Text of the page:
The new round of fundraising is an endorsement about the upside potential of the business given the shareholders are all experienced players in the TMT (Technology, Media and Telecommunications) space or in the African private equity space.
Liberty Global for example is the largest international cable company in the world. Altice SA is a multinational cable company present in France, Belgium, Israel, Luxembourg, Portugal, Switzerland and the French West Indies.
Helios Capital, an African focused PE fund has made some shrewd investments in Kenya most notably in Equity Bank where it holds 24.45% of the bank valued at Sh50billion. It's initial investment was Sh11billion in 2007.
It is injecting $40million (Sh3.6bn) into Wananchi Group as part of the Sh11.6bn the company has raised to fund the expansion of its cable footprint.
Thursday, October 2, 2014
The centre row of pylons, is new. It is also supposed to bring power from new steam plants in Ol Karia IV and Ol Karia 1 phase II, a total of about 350Megawatts of power.
The row of pylons on the right, is the Loiyangalani line. It is supposed to bring power from the Lake Turkana Wind Power project, 430kilometres and deposit it at Suswa for onward redistribution.
The road shown is the Maai-Mahiu to Narok highway, the exact spot is at Suswa where the lines cross the road and onward to a massive substation coming up at Suswa.
Joining them will be another set of high-voltage carrying pylons this time coming from 1100Km away in Ethiopia where Kenya is purchasing 400Mw of power for itself and also wheeling in, 400Mw each for Tanzania and Rwanda.
From here they will drop at the Suswa substation currently under construction.
Shown here is just the 220Kv substation for receiving the current power that is coming from Ol Karia, as well as Loiyangalani.
Next to it, will be built a much bigger HVDC (high-voltage Direct Current) converter substation to bring in as much as 2000Mw from Ethiopia.
All this is just a small representation of Ketraco's (Kenya Electricity Transmission Company) ambitions to build an aerial empire.
It starts from modest beginnings.
The Nairobi North line shown above for instance is currently one of the most if not the most important power line in the country.
It goes down, we get almost national blackouts.
This represents the serious lack of investment in transmission lines in the country over the last 30 years.
Before the current network of pylons Ketraco is putting up, the Nairobi North line and the Turkwell line were the only transmission projects the country had invest in during that time.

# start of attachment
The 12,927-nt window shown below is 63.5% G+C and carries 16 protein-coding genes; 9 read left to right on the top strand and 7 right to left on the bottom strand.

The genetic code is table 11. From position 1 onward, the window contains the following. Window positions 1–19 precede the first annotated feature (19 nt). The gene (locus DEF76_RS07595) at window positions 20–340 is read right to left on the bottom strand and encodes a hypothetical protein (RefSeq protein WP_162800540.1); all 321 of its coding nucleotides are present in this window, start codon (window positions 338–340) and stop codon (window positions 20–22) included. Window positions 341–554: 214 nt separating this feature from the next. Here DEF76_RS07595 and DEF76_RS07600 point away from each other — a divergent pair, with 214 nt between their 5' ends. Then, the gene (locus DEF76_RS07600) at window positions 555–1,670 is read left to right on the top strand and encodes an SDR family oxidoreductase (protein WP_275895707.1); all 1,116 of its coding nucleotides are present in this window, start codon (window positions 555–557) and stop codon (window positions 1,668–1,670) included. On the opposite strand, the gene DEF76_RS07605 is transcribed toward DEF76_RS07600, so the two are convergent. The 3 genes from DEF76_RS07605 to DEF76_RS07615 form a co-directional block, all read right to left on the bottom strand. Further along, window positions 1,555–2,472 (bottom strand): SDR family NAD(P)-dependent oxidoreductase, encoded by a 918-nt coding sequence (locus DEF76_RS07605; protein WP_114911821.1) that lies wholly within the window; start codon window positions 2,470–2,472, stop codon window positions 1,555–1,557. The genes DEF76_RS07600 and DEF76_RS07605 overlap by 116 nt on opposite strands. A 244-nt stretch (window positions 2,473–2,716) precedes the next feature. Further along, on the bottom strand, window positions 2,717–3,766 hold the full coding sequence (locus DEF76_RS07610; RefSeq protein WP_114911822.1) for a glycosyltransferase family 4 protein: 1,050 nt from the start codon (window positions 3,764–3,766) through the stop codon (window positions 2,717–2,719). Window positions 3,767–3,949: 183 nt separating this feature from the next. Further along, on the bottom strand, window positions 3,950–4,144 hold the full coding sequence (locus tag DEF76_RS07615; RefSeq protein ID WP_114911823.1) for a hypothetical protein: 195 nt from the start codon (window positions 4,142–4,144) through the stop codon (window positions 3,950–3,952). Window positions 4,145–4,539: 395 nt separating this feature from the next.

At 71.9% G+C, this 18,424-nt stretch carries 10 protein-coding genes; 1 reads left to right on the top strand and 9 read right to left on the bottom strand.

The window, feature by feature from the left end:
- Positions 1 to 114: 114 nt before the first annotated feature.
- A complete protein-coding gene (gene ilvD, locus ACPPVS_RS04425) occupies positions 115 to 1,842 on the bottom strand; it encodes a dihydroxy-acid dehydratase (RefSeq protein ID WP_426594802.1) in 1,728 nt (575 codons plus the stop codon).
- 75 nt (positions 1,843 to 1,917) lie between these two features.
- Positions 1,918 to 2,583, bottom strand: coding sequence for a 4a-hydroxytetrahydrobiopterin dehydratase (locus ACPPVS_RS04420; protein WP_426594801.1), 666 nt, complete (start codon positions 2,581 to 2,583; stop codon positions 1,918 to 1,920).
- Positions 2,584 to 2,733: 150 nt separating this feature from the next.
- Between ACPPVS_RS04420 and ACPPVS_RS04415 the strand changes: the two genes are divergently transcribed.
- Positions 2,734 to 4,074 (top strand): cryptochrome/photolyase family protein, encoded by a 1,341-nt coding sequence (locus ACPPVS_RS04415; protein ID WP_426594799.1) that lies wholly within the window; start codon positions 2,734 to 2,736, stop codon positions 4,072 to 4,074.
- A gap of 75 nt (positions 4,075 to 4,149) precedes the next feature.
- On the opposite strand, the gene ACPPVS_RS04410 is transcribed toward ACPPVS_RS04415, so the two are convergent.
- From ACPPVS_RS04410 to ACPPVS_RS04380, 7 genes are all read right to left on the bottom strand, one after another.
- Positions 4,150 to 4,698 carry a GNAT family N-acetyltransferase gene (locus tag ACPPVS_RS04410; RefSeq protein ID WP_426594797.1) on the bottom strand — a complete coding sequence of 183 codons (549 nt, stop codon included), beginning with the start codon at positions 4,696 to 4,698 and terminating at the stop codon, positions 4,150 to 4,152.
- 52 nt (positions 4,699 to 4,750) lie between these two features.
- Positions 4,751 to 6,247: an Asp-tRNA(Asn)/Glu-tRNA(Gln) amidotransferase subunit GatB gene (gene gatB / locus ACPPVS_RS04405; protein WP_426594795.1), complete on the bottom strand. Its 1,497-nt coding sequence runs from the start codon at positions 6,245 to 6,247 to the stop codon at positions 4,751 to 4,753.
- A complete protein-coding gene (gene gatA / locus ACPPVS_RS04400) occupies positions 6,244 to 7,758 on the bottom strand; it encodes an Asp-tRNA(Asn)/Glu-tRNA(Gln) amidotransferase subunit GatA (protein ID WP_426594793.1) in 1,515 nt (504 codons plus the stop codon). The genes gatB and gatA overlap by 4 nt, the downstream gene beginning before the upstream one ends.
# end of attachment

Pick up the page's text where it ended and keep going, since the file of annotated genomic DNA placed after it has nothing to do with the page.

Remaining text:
The company has already doubled the length of transmission lines in the country and plans to have 10,000Km of lines by 2020.
Check the list below if the lines go through your village.
The Nairobi North line became crucial because it provided an alternative source of power from Ol Karia to the Seven Forks.
But all those power stations produce about 60Mw each from Masinga, to Kaburu, Kindaruma, Kambere and Gitaru.
For the reason that these stations are in Eastern Kenya, the Dandora substation in Nairobi where they bring their power has been the most important in the country.
Suswa is going to rival that.
The plants coming up at Ol Karia are at least 70Mw each and with Kengen putting up 5 of them, we are looking at 350Mw from the phase one project alone.
Geothermal Development Company meantime is doing about 400Mw and 800Mw at Menengai in phases I and II.
From the Suswa substation, power will be transmitted eastwards to Nairobi through the Nairobi North line but also through the Suswa-Isinya line.
At Isinya, another substation to receive this power and also from the high-voltage line from Mombasa is being put up.
Power from here will be sent eastwards to Athi River and Embakasi substation for distribution.
It will also head south to Tanzania where it will link up with the ZTK project (Zambia-Tanzania-Kenya) transmission project.
On the long neglected eastern side of Kenya, Lamu to Kitui is likely to see some of the biggest transmission works in the future.
The 900Mw coal power project at Lamu awarded to the Centum/Gulf Energy consortium will be linked through Kitui and into Nairobi East with another line extending to Wajir and beyond.
This project should be done in the next two years if the Centum/Gulf group under their AMU group deal with the petition by losing bidder HGIC.
At the same time, these substations at Suswa, Isinya, Embakasi, Dandora and so on form a ring around Nairobi that is supposed to stabilize the power supply in the commercial capital of Kenya.
Nairobitech will update as each of these projects come online.
Some notable projects completed or in progress include.
- Sondu - Kisumu line 50Km COMPLETE
- Rabai - Galu line 48Km COMPLETE
- Chemosit - Kisii line 62Km COMPLETE
- Kamburu - Meru lin 122Km COMPLETE
- Sangoro - Sondu line 5Km COMPLETE
- Mumias - Rangala line 34Km COMPLETE
- Mombasa - Nairobi line 482Km ONGOING
- Rabai - Malindi - Garsen - Lamu ONGOING